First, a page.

Interview with Dr. Matt McClung
Principal Percussionist with the River Oaks Chamber Orchestra
They say variety is the spice of life and, for River Oaks Chamber Orchestra principal percussionist Matthew McClung, it’s also the soundtrack of life. After all, according to him, one of the great things about being a percussionist is not having to pick just one instrument. Triangle, cymbals, tambourine, drums, gong, and the list goes on—he gets to play them all.
So far, the so-called soundtrack of his life has been quite the journey, too. He received the first Doctorate of Musical Arts degree in percussion ever awarded by Rice University, while also playing three seasons with the Honolulu Symphony. He’s learned gyil (African xylophone) techniques from a virtuoso in Ghana; has performed extensively the world over—from Maui to the Middle East, Houston to Hong Kong; has inspired students with his Drumpetello ensemble (percussion, trumpet, and cello) that’s based on Mexican folklore; and has been on national tour for the Broadway show, Footloose—The Musical.
Given that colorful background, we just had to sit down with Matt to learn more about what gets him pumped. (Hint: Sometimes it’s rap before Rachmaninoff.)
How do you get ready for the big show?
Matthew: It’s been awhile, but I when I was in Hawaii, I would rock out to Eminem before an orchestral concert. That ‘Lose Yourself’ song I always used to psych myself up.
When did you know that percussion was your thing?
Matthew: My mother was a piano teacher, so from an early age, I had a musical upbringing. I was taking piano lessons, singing in the school choir… and I started percussion through the band program. I was okay at it, but I decided to study something in college that would lead to a more guaranteed job. I had tested well in math and science, so I went to engineering school but I still kept up my musical life as much as possible. Needless to say, it eventually took over my life. And here I am.
Read any interesting books lately?
Matthew: I just finished ‘Rubicon: The Last Years of the Roman Republic.’ I also read a book recently about the last days of the Soviet empire. I guess history has been my thing lately. But, don’t get me wrong, you’d find plenty of trashy detective novels on my reading list, too.
What advice would you give to young musicians? Your younger self?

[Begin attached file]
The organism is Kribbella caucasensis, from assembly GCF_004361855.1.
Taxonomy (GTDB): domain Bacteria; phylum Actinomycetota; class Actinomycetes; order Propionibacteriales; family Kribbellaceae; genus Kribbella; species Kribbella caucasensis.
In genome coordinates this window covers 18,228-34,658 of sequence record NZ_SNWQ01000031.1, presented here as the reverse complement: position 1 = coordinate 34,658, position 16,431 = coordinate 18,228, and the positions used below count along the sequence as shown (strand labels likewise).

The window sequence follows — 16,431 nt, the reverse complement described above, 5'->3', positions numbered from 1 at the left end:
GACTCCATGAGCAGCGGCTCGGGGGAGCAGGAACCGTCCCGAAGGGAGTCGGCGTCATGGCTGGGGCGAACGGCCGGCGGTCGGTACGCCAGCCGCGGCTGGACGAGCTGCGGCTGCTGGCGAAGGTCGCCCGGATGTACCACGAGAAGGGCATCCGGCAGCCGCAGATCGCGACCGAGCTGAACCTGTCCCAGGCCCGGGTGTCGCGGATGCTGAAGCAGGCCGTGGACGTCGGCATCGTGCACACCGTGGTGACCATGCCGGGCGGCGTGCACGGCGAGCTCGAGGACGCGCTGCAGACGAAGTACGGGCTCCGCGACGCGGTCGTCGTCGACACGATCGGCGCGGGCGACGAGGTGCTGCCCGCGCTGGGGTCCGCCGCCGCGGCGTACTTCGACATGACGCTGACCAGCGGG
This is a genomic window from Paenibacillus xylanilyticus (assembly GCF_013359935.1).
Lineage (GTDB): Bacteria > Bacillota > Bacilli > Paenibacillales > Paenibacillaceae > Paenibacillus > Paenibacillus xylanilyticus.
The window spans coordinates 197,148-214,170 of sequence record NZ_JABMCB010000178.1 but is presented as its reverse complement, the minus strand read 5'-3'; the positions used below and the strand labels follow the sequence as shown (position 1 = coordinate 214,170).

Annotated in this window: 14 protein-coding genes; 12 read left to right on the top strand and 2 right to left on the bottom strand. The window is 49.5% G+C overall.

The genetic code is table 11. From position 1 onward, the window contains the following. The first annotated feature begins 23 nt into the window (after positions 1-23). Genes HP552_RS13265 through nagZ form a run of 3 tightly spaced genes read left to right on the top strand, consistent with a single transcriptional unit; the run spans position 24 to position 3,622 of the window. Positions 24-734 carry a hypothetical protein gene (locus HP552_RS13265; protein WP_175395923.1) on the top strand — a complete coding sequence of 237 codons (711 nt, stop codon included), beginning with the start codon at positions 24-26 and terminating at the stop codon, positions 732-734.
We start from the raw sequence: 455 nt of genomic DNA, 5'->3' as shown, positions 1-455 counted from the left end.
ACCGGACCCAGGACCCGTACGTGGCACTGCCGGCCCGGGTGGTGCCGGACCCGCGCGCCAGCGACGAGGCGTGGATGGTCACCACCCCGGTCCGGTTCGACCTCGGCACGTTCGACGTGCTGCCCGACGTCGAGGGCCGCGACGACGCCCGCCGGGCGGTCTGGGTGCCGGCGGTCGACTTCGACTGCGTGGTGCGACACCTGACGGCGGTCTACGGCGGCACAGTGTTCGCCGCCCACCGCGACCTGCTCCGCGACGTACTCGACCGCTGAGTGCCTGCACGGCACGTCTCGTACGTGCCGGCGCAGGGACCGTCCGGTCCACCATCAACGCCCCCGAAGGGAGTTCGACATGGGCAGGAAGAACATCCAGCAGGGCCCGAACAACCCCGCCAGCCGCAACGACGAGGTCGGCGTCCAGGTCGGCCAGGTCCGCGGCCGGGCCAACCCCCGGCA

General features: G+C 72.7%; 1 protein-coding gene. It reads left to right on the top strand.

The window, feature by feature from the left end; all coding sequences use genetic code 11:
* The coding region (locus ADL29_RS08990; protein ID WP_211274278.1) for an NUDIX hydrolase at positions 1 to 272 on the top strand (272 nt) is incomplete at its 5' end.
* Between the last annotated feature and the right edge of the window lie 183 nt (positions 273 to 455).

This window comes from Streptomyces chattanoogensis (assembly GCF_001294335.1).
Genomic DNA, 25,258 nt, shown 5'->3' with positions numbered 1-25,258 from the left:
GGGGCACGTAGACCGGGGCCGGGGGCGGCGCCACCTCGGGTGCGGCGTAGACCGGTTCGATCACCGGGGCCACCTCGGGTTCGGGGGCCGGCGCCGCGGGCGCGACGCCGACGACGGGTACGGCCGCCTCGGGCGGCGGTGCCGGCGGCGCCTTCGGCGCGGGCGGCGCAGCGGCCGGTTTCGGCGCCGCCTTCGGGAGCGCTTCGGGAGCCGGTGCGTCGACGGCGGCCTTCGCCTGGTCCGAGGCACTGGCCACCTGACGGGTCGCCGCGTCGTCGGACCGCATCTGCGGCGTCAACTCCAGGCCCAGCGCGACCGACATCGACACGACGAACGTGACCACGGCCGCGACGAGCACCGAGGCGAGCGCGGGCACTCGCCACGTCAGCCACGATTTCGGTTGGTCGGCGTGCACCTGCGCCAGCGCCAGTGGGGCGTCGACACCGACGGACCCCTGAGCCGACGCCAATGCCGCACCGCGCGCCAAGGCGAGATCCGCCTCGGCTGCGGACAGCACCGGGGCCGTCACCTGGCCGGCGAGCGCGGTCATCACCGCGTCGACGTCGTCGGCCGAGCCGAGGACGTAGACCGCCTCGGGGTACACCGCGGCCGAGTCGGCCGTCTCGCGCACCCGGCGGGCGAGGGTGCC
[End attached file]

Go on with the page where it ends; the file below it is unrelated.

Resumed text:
Matthew: Take care of your body. You may not realize it, but the musical field is littered with broken bones, sprained wrists and fingers, neck pain, and back problems. Musicians are essentially pro athletes in a way, and it’s important to exercise consistently, follow a stretching regimen, and feed yourself well to perform at your best and prevent injury.
"Musicians are essentially pro athletes in a way, and it’s important to exercise consistently, follow a stretching regimen, and feed yourself well to perform at your best and prevent injury."
What do you always travel with when performing?
Matthew: With normal instrumentalists, they bring their respective instrument always. But, when you’re a percussionist, it doesn’t really work that way. For me, what I need to bring—instrument-wise—is completely circumstantial and depends on what’s available at the venue. That said, I always have one of those trashy detective novels to read on the plane.
Most memorable show or moment? Favorite place to perform?
Matthew: I have been fortunate enough to play with the Hong Kong Philharmonic a couple of times—Hong Kong is a great city. I spend summers playing with the Glimmerglass Festival Orchestra in Upstate New York and, one season, we went on tour to Oman in the Middle East. It was a really great place and a beautiful performance space—an eye-opening experience, to say the least. I also was honored to receive a Presser Award, which funded my two-month trip to Ghana, where I studied traditional drumming techniques with master drummers of the Ewe tribe while living in a small village with no electricity or running water. Another eye-opening experience! While in Ghana, I also studied gyil (African xylophone) techniques with Kakraba Lobi, who is considered one of the ultimate virtuosi of the instrument.
Favorite karaoke song?
Matthew: “Faith” by George Michael
How did you find out about Coregami?
Matthew: I have to admit I was a little skeptical when Alesha [Lawyer, artistic director of ROCO] was telling me about Coregami. I didn’t much think about it. But, when I tried on the Bernstein shirt, I was surprised. It really was different—by far, the most comfortable, easy shirt that I’d worn for my work uniform. Now, Coregami is outfitting all the men of ROCO this season!
What’s your favorite quality about the Coregami shirt?
Matthew: It is deceptively stretchy—considering how good it looks.
What’s up next for you?
Matthew: I am very excited to be subbing with the Saint Paul Chamber Orchestra in May. It’s a famous and prestigious group—and a true privilege to perform with them. Plus, my girlfriend is a violinist with the orchestra, so it makes it even more special. This fall with ROCO, I’m commissioning a brand-new concerto for percussion and chamber orchestra, which is exciting.
"Take care of your body. You may not realize it, but the musical field is littered with broken bones, sprained wrists and fingers, neck pain, and back problems."